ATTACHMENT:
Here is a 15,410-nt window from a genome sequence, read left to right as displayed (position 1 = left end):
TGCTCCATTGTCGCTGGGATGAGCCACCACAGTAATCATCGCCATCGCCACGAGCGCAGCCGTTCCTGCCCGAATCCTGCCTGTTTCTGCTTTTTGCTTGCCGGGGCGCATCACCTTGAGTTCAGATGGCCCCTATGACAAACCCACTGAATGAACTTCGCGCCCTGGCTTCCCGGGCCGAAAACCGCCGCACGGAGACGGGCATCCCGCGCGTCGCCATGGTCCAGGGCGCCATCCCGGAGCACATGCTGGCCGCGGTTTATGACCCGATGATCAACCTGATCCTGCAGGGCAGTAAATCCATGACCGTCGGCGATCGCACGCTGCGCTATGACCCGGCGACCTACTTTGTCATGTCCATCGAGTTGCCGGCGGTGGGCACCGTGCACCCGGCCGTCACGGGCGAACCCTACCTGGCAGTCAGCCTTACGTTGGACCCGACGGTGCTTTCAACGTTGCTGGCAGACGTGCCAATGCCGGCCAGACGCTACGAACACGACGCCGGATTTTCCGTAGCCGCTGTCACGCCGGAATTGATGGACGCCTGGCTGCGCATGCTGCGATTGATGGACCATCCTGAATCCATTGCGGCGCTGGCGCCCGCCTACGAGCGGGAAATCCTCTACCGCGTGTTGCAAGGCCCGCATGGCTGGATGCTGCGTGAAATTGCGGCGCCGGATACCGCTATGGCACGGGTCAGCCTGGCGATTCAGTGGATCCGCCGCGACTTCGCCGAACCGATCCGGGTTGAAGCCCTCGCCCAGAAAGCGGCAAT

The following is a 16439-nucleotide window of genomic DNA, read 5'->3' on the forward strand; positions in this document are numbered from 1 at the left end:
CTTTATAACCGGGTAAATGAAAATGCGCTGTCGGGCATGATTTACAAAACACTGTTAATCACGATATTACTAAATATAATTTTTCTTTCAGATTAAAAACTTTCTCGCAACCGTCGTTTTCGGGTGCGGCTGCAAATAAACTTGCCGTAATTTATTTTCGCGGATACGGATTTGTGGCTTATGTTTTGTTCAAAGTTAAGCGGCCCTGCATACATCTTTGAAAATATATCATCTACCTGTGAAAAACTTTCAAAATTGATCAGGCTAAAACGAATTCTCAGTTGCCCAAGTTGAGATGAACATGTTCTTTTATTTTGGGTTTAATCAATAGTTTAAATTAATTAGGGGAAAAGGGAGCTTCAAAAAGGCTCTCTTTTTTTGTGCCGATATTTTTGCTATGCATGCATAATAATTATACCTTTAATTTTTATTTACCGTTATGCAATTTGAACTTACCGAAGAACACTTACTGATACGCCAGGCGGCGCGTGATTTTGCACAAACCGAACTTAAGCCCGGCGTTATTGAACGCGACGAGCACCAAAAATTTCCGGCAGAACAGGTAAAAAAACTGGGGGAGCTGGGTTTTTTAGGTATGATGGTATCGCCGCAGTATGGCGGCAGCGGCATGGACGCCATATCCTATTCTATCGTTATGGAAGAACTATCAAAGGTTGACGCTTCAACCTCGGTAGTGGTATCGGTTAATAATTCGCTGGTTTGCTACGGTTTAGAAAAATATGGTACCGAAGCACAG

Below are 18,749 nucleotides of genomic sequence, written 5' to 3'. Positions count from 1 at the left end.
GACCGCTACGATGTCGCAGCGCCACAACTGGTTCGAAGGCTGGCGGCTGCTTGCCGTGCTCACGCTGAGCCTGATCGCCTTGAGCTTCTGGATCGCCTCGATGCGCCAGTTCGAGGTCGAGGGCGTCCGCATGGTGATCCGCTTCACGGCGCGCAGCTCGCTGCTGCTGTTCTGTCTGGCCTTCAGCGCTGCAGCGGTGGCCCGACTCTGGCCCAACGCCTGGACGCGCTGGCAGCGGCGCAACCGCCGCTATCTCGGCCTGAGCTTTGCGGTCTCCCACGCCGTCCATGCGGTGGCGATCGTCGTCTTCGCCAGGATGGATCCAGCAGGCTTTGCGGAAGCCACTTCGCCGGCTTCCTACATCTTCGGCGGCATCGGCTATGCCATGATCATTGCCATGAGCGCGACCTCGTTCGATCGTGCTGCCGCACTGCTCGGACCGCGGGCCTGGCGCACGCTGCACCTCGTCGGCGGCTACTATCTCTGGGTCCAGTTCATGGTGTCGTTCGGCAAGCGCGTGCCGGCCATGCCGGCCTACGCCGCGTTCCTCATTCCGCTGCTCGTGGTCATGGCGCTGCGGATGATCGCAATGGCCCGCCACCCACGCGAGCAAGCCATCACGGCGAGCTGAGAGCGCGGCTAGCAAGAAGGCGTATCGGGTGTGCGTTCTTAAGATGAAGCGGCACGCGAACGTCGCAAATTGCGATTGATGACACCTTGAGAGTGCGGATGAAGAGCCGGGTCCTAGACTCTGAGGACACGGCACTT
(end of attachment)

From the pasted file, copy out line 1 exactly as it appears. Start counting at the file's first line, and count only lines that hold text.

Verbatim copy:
Here is a 15,410-nt window from a genome sequence, read left to right as displayed (position 1 = left end):